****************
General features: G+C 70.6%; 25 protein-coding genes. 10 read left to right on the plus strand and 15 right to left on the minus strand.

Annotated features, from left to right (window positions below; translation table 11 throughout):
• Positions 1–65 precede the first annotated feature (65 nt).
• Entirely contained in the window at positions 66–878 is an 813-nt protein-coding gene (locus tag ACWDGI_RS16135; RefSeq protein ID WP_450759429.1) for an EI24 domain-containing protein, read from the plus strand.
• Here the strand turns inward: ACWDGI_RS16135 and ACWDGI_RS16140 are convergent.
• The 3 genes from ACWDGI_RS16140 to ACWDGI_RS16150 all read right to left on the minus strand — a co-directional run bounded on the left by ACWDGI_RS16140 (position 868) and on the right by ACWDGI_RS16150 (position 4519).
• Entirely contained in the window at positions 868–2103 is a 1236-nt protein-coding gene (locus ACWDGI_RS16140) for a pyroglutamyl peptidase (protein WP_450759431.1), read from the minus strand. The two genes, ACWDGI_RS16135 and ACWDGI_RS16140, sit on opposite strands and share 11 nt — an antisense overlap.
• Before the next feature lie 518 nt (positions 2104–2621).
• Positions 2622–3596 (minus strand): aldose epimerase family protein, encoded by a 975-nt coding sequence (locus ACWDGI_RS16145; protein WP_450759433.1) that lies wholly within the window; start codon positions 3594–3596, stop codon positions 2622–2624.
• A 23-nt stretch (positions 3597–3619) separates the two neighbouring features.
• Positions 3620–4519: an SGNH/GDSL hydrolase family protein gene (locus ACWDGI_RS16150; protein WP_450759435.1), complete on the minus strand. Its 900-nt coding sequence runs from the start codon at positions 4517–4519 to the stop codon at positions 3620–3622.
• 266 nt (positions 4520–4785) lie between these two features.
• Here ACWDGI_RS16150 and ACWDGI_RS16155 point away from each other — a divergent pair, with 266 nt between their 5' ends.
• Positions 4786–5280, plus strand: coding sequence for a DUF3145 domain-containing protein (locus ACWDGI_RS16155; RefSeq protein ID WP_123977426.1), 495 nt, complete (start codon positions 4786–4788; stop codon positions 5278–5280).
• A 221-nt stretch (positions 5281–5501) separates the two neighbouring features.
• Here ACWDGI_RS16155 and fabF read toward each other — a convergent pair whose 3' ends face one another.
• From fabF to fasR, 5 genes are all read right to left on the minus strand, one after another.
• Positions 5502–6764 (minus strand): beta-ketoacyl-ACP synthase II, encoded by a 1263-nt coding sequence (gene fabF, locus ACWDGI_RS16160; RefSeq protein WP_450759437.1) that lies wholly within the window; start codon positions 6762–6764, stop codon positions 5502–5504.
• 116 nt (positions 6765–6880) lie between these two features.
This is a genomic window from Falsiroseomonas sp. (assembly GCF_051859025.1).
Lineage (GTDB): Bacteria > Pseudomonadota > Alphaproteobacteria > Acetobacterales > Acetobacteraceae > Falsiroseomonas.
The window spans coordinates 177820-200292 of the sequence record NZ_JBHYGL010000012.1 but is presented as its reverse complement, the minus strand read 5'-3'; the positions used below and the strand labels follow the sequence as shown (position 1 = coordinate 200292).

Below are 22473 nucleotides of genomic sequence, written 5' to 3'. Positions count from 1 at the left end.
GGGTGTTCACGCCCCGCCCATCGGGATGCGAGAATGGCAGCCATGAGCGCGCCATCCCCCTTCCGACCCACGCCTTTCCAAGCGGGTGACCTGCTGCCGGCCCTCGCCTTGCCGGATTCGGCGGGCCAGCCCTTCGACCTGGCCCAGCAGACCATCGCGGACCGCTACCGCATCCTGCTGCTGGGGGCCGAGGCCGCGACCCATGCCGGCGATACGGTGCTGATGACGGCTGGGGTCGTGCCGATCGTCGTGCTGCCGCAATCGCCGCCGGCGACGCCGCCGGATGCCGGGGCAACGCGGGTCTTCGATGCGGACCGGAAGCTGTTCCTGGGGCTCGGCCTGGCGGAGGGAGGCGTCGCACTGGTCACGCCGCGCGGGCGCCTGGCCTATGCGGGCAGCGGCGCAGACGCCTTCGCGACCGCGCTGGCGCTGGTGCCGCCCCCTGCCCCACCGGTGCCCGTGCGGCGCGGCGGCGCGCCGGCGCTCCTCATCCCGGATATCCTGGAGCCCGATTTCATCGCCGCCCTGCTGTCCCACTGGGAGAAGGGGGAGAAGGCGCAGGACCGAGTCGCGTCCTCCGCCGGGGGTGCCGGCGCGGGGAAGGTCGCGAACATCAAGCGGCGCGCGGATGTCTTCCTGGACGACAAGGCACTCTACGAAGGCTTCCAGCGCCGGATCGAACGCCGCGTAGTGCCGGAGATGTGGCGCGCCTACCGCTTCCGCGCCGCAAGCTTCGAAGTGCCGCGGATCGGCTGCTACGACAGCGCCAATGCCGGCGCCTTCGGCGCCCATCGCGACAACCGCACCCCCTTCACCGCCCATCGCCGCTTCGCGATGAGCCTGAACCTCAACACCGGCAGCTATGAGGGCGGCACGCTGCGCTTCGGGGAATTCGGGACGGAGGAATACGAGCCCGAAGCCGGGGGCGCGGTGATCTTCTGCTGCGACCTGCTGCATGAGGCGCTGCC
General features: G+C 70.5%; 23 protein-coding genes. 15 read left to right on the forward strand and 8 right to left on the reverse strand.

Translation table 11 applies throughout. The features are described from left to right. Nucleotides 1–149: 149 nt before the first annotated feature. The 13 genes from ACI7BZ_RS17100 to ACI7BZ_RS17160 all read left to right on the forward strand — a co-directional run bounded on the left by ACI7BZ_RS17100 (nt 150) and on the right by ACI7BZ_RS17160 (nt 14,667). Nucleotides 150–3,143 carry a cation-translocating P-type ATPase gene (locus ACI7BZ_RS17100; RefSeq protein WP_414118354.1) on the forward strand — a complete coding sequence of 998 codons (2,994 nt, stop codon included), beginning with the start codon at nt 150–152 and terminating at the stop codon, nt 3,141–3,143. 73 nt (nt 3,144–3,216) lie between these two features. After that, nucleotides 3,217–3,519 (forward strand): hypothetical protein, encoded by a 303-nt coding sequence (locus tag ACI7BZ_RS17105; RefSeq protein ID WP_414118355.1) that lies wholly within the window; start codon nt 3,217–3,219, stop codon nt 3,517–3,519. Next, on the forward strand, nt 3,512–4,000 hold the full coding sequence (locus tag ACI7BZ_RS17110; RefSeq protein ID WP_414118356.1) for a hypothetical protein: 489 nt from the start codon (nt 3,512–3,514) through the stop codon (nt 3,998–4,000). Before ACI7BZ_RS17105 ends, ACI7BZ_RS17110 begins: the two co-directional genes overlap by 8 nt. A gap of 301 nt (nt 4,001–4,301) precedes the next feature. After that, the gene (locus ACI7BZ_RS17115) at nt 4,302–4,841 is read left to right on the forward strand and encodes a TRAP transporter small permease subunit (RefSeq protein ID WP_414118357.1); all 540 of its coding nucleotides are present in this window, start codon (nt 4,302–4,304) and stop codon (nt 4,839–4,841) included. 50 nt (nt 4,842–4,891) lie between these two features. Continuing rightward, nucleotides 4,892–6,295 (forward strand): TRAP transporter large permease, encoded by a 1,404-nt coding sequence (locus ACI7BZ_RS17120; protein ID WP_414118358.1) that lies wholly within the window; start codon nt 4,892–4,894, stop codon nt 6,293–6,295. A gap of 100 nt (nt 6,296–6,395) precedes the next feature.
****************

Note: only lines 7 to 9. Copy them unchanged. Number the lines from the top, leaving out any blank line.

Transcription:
• Entirely contained in the window at positions 868–2103 is a 1236-nt protein-coding gene (locus ACWDGI_RS16140) for a pyroglutamyl peptidase (protein WP_450759431.1), read from the minus strand. The two genes, ACWDGI_RS16135 and ACWDGI_RS16140, sit on opposite strands and share 11 nt — an antisense overlap.
• Before the next feature lie 518 nt (positions 2104–2621).
• Positions 2622–3596 (minus strand): aldose epimerase family protein, encoded by a 975-nt coding sequence (locus ACWDGI_RS16145; protein WP_450759433.1) that lies wholly within the window; start codon positions 3594–3596, stop codon positions 2622–2624.